Priscilla Phelps, a senior housing advisor to the Interim Haiti Recovery Commission headed by former U.S. President Bill Clinton and Haitian Prime Minister Jean-Max Bellerive — which is managing most of the $10 billion reconstruction aid pledged by international donors — agrees. "I've gotten great cooperation from the government," she insists, especially regarding a new property-mapping system modeled after one used in Southeast Asia after the catastrophic 2004 tsunami. "We're seeing a lot more housing being built in rural areas."

And the provinces are exactly where Haiti's future may lie. The government wants many if not most tent-camp dwellers to rebuild their urban neighborhoods. But many development experts advocate relocation: establishing viable communities in the underpopulated heartland for the thousands who lost their homes in the overpopulated capital. Tapping its economic potential, they say, is key to making the western hemisphere's poorest country something more than a basket case so dependent on international aid that even before the earthquake, foreign NGOs had effectively become a substitute for government. (Officials blame the bloated NGO presence — even Homeopaths Without Borders has a delegation in Haiti — in large part for Port-au-Prince's current traffic paralysis.)

Creating provincial "poles of development" by promoting local agriculture, tourism and garment manufacturing, says IDB Haiti representative Eduardo Almeida, "is really the best, if not the only, way to develop [Haiti] from here on out." Almeida, whose organization is heading an aggressive t-shelter construction effort in areas outside Port-au-Prince, also agrees that Haiti can't afford to "just construct new slums" in the process.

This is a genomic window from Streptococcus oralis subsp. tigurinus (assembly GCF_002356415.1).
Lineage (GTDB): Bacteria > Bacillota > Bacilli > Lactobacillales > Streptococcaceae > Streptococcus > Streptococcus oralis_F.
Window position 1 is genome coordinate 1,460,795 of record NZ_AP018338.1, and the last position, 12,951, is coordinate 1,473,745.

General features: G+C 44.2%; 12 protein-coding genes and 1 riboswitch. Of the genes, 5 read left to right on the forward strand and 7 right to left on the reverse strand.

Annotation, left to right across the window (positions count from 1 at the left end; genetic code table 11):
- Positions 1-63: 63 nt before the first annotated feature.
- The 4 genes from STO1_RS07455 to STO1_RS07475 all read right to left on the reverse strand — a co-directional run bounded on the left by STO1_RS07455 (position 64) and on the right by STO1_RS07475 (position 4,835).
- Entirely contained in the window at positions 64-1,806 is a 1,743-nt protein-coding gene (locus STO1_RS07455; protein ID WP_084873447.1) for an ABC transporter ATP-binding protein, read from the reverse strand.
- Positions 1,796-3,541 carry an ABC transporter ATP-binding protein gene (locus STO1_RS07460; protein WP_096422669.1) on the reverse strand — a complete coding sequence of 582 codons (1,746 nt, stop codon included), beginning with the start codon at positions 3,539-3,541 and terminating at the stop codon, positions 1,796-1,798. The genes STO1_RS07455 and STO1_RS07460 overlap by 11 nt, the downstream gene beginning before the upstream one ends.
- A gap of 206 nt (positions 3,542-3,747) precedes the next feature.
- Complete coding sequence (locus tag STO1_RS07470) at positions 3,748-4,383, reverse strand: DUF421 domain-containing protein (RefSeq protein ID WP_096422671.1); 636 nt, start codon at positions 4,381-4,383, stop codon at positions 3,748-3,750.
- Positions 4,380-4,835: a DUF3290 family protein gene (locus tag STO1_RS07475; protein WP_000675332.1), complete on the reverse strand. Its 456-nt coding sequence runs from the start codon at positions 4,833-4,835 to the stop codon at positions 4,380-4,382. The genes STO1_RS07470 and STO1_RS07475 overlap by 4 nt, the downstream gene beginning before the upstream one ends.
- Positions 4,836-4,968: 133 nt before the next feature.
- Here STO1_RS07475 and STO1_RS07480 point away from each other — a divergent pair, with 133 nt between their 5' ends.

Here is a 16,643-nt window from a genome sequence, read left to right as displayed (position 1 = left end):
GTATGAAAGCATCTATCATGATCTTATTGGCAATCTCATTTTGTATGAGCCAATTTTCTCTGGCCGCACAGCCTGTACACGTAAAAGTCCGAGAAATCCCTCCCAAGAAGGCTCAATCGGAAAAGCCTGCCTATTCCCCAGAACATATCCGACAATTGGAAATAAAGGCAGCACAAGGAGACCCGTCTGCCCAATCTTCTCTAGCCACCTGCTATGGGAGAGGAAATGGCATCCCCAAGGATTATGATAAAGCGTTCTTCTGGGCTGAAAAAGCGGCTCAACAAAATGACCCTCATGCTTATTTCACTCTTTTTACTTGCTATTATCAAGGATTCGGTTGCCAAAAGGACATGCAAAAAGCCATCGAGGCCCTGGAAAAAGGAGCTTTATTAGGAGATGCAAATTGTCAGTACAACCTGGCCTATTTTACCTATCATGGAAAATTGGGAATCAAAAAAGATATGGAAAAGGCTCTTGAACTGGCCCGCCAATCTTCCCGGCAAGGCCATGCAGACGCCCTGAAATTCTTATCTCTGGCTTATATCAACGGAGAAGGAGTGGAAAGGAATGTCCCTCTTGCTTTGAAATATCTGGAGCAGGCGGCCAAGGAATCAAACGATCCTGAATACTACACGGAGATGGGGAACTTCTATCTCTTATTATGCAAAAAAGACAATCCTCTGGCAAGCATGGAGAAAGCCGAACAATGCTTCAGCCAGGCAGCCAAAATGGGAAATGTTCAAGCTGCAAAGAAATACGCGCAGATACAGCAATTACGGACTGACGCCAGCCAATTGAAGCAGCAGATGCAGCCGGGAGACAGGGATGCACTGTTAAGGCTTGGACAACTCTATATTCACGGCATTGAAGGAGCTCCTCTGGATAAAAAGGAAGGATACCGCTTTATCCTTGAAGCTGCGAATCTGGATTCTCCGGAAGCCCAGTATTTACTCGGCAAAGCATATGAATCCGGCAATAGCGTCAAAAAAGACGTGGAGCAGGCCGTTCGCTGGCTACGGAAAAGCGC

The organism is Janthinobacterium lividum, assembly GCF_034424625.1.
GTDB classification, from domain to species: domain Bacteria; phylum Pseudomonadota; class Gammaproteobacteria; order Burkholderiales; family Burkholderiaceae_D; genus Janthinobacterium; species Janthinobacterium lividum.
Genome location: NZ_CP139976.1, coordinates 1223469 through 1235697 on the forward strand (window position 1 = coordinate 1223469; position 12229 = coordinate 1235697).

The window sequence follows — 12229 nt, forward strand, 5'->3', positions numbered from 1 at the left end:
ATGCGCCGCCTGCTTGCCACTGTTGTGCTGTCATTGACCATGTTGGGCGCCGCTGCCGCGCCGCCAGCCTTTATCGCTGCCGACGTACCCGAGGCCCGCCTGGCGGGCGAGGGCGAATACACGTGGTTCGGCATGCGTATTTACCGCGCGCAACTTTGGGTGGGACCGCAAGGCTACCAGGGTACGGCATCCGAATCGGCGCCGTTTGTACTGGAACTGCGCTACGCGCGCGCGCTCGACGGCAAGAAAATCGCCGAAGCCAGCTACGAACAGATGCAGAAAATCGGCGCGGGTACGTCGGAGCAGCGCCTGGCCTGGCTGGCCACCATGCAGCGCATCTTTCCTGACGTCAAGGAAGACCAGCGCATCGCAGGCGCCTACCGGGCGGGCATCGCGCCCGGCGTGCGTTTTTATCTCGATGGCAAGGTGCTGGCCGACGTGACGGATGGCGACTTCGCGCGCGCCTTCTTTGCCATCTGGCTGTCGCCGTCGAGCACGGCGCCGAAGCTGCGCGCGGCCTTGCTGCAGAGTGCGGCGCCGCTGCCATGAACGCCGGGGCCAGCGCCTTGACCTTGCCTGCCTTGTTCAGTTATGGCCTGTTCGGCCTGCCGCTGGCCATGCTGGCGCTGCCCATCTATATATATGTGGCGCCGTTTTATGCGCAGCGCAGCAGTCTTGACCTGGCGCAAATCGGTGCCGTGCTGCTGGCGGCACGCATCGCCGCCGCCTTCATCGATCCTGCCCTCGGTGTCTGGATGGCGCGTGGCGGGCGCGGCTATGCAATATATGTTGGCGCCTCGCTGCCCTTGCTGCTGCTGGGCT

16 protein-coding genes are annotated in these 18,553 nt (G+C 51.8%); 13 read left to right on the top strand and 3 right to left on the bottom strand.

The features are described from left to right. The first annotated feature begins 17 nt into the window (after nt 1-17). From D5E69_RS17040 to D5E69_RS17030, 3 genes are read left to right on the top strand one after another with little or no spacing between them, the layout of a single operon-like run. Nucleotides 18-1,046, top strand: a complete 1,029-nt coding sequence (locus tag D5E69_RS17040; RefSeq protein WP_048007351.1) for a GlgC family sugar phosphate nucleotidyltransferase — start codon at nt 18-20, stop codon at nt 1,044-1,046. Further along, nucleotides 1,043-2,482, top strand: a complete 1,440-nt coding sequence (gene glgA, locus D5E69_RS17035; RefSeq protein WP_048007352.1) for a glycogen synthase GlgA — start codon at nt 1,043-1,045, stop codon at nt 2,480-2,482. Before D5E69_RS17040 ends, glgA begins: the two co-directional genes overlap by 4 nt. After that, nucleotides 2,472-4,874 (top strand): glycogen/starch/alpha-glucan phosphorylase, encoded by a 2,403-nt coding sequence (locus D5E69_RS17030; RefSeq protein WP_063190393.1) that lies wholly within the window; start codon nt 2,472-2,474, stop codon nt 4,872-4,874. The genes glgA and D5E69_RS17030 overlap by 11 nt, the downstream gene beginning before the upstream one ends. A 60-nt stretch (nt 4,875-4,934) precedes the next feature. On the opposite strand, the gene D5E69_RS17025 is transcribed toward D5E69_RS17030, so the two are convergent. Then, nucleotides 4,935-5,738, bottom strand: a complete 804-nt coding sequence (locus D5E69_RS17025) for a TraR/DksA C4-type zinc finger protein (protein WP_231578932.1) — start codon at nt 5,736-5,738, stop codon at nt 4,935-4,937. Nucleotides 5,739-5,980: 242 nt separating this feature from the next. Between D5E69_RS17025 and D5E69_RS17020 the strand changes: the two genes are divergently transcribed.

But Canaan and places like it are a reminder of the difficulty Haiti faces in reconciling the need for well-planned communities with the claims of well-heeled property owners — like the Haitian real estate development firm Nabatec, which owns the land that 30,000 Canaan families have made their home. Nabatec's president, Gerard-Emile "Aby" Brun, says the Préval government's blunder may now cost him both the 600 acres (245 hectares) where Canaan sits and the $19 million he was supposed to receive for it under eminent domain.

Nabatec, Brun claims, had also planned an industrial park for the valley — a source of jobs that he feels may well have benefited the very families now squatting on the land. Equally important to Haiti's development, he insists, are "clear signals that private investment is supported." And he rails at groups like Techo for continuing to build t-shelters in Canaan and arranging the delivery of potable water and other services. "They are violating the [government decree]."

But Nabatec's critics say the land had been idle for too long for the government not to consider it a logical refuge for quake victims. And Techo's Smart insists the NGOs can't turn away families "who have no other place to go," since land for t-shelters is still so scarce. "In the face of the emergency in Haiti," says Smart, "we feel we're doing the only thing we can do." At one of Canaan's schools, principal Joseph Laurent, dressed in suit and tie, herds children wearing uniforms into a sprawling UNICEF tent for classes. "I don't think the government is going to send these children back to Port-au-Prince," says Laurent, whose academy back in the capital collapsed in the earthquake. As its biblical name implies, they see Canaan as their promised land.